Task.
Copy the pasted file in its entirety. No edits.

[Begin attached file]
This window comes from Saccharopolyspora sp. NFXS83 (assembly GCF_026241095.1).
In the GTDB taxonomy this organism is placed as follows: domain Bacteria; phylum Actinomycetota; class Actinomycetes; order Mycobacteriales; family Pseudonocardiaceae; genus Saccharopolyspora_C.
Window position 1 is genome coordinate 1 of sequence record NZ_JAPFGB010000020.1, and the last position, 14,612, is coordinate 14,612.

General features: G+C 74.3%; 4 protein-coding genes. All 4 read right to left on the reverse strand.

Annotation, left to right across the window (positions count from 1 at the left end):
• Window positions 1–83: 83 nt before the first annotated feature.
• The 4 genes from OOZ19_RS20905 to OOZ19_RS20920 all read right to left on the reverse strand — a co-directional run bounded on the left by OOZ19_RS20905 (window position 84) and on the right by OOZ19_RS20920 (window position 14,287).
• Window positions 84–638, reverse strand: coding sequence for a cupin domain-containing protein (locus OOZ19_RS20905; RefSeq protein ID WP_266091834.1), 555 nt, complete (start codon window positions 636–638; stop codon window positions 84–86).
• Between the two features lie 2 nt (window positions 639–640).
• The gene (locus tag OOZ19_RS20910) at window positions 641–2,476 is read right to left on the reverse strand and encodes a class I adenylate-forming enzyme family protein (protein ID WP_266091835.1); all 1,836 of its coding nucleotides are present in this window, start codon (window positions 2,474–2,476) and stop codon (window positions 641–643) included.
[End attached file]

This window comes from Saccharopolyspora sp. NFXS83 (assembly GCF_026241095.1).
In the GTDB taxonomy this organism is placed as follows: domain Bacteria; phylum Actinomycetota; class Actinomycetes; order Mycobacteriales; family Pseudonocardiaceae; genus Saccharopolyspora_C.
Window position 1 is genome coordinate 1 of sequence record NZ_JAPFGB010000020.1, and the last position, 14,612, is coordinate 14,612.

General features: G+C 74.3%; 4 protein-coding genes. All 4 read right to left on the reverse strand.

Annotation, left to right across the window (positions count from 1 at the left end):
• Window positions 1–83: 83 nt before the first annotated feature.
• The 4 genes from OOZ19_RS20905 to OOZ19_RS20920 all read right to left on the reverse strand — a co-directional run bounded on the left by OOZ19_RS20905 (window position 84) and on the right by OOZ19_RS20920 (window position 14,287).
• Window positions 84–638, reverse strand: coding sequence for a cupin domain-containing protein (locus OOZ19_RS20905; RefSeq protein ID WP_266091834.1), 555 nt, complete (start codon window positions 636–638; stop codon window positions 84–86).
• Between the two features lie 2 nt (window positions 639–640).
• The gene (locus tag OOZ19_RS20910) at window positions 641–2,476 is read right to left on the reverse strand and encodes a class I adenylate-forming enzyme family protein (protein ID WP_266091835.1); all 1,836 of its coding nucleotides are present in this window, start codon (window positions 2,474–2,476) and stop codon (window positions 641–643) included.